Despite these programs, little is known about how these monetary incentives influence homeowners’ decisions to strengthen their homes postconstruction. While it seems clear that grants should increase rates of retrofit, budgets are limited, and thus it is also important to know more specifically how these incentives should be designed to maximize cost-effectiveness, and how much different levels of government investment are likely to increase retrofit and decrease risk. Is it better to offer larger grants to fewer homeowners, for example, or smaller grants to more? Should homeowners be required to pay some of the cost so as to spread government investment across more grants? One of the few studies that focused on structural retrofit incentives, Jasour et al. (2018), found evidence that a grant (which did not need to be repaid) increases the likelihood of retrofitting, but found no such evidence for incentives in the form of low-interest loans or insurance premium reductions. Based on those results, we focus on the impact of different grant program designs on the decision to undertake different types of retrofits. We also follow Jasour et al. (2018) in combining revealed-preference (RP) and stated-preference (SP) data and in developing separate mixed logit models for decisions about retrofits aimed at mitigating five different types of hurricane damage, namely, wind damage to the roof, wind damage to openings (windows and doors), wind damage to the roof-to-wall connection, flood damage to outlets and appliances or other flood damage that can be mitigated by elevating appliances or installing water-resistant insulation and siding, and flood damage to the entire house (mitigated by elevating the home on piles). The RP data relate to people’s actual choices in real-world situations, whereas SP data are collected in surveys where respondents are presented with hypothetical choice situations (Train 2009). Combining these data types allows us to take advantage of both their strengths. RP data are often thought to be more reliable because they reflect actual choices. However, they are limited to existing alternatives, and even among existing alternatives there is often limited variation in attribute values (Lavasani et al. 2017). SP data, though reliant on the respondent’s perception of their future actions, allow for the investigation of new grant possibilities (Lavasani et al. 2017). Our analysis is based on data obtained from a survey mailed to homeowners in the eastern half of North Carolina (from Raleigh to the coast) from January to February 2017.

Section 2 discusses several grant programs currently offered to homeowners in the United States. Section 3 outlines existing literature on homeowner decisions to retrofit their homes against hurricane-caused wind or flood damage. Section 4 identifies the covariates and hypotheses that we study in this research. In sections 5 and 6 we describe the data and model, and the results, respectively.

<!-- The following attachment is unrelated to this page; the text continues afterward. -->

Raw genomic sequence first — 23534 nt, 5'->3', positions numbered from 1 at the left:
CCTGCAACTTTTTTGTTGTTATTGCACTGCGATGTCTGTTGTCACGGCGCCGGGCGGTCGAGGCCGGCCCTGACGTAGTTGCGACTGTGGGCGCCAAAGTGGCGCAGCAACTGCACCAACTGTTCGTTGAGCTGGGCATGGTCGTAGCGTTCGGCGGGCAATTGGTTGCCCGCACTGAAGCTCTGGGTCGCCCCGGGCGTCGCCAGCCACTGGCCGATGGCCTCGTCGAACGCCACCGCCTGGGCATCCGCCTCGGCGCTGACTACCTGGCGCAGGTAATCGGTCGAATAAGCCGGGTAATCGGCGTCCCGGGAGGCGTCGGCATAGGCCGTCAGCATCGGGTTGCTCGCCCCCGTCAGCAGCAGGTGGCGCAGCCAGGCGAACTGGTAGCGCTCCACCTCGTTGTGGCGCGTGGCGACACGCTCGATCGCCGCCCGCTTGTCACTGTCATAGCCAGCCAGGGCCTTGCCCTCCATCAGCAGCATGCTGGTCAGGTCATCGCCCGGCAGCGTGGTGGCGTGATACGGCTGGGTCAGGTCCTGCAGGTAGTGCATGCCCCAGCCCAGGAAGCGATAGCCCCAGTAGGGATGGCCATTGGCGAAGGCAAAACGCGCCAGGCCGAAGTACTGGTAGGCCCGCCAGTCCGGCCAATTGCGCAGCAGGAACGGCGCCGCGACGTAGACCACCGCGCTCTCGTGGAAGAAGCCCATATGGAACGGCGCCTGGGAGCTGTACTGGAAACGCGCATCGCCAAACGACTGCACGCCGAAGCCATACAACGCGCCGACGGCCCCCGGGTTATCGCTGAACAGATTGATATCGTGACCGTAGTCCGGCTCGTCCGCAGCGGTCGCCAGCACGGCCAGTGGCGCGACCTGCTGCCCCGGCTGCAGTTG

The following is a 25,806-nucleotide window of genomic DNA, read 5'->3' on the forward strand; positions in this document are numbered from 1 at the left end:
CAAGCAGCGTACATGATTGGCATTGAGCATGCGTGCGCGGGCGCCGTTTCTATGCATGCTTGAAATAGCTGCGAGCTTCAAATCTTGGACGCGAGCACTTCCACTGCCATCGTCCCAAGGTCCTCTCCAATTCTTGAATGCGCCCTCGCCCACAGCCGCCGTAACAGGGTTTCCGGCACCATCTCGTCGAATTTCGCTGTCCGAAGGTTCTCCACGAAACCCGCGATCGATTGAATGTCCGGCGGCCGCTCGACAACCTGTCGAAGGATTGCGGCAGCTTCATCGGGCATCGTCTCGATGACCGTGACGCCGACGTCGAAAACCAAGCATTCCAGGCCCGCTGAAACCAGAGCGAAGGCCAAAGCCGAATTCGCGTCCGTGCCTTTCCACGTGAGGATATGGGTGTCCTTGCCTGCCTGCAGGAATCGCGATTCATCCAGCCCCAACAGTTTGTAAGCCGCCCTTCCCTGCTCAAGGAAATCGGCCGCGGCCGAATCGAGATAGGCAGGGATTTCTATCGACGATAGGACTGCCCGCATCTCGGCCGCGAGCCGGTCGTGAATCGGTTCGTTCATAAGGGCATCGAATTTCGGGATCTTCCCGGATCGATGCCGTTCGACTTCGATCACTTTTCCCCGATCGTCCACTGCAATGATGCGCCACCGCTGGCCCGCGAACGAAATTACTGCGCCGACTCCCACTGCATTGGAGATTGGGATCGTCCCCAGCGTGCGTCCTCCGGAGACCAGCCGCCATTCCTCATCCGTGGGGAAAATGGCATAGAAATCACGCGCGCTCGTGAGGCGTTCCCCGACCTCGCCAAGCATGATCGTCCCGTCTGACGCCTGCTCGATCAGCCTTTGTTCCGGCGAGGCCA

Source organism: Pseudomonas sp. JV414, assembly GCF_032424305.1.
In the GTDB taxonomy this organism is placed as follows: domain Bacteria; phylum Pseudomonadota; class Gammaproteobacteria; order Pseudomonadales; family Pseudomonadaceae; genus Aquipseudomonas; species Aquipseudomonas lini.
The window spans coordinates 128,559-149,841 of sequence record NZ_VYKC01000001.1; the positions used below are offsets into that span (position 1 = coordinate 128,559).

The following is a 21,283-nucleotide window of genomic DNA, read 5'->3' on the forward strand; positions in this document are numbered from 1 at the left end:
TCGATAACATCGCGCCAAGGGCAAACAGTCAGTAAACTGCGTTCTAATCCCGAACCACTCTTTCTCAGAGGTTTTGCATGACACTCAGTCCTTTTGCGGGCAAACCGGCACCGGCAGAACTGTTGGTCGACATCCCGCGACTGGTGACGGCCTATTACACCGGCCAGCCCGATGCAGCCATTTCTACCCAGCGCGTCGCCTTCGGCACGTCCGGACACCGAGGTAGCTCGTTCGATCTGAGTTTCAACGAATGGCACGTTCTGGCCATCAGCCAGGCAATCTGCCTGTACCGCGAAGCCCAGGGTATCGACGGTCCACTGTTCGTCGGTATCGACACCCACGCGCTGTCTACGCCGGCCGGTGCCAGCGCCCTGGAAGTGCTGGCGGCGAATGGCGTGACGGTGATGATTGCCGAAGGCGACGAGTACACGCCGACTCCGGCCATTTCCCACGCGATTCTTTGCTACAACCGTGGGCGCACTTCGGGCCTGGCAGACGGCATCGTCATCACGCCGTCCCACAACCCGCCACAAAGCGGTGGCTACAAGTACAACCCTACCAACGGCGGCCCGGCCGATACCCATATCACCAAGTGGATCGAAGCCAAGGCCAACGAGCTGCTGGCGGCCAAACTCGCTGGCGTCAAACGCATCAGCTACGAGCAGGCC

2. Existing incentive programs

There are a growing number of federal, state, and local programs that offer monetary incentives to encourage homeowners to carry out retrofits to mitigate against different hazards. These monetary incentives can take multiple forms, including grants, insurance premium deductions, and low-interest loans. The following examples illustrate the range of typical programs.

The Hurricane Loss Mitigation Program Retrofit Grant was established in Florida in 1997. With an annual budget of up to $3.4 million, it funds activities (including retrofits, inspections, construction, and modification of building components) that would increase a structure’s ability to withstand hurricane-force winds and flooding (Florida Division of Emergency Management 2018). From 1997 to 2014, at least 138 grants have been issued for residential retrofit projects, with retrofits implemented on an estimated 2217 homes and costing around $18 million (Florida Division of Emergency Management 2014).

Under the South Carolina Safe Home program, homeowners living in the coastal region of South Carolina who retrofit their homes to be more resistant to hurricane and high-wind damage can obtain a grant of up to $5,000 (South Carolina Department of Insurance 2018). Eligible retrofits include roof retrofits (such as roof-to-wall connectors) and opening protection. Homeowners with a higher annual household income can be awarded a matching grant (i.e., the homeowner has to match the grant award dollar for dollar) of up to $4,000. The Safe Home program receives about $2 million in annual funding, and since its beginning in 2007, the program has awarded more than 6100 grants totaling more than $25 million (South Carolina Department of Insurance 2019).

In Alabama, the Strengthen Alabama Homes Program provides grants for residential wind mitigation on existing, owner-occupied, single-family homes that meet the “FORTIFIED” mitigation standards developed by the Insurance Institute for Business and Home Safety (IBHS). Previously restricted to residents of Baldwin and Mobile Counties, the program is now open to the entire state. Grants pay 100% of the cost of mitigation up to $10,000 (Alabama Department of Insurance 2018), and the program aims to provide grants to 2500 homes annually, and 50 000 homes over the next 20 years (Alabama Association of Realtors 2019). Homes that meet the FORTIFIED standards also receive discounts ranging from 20% to 60% on the wind portion of their homeowner’s insurance premium (Alabama Department of Insurance 2014). Other states, such as Mississippi and North Carolina, also offer insurance premium savings to homeowners who retrofit their homes to meet FORTIFIED standards (IBHS 2018).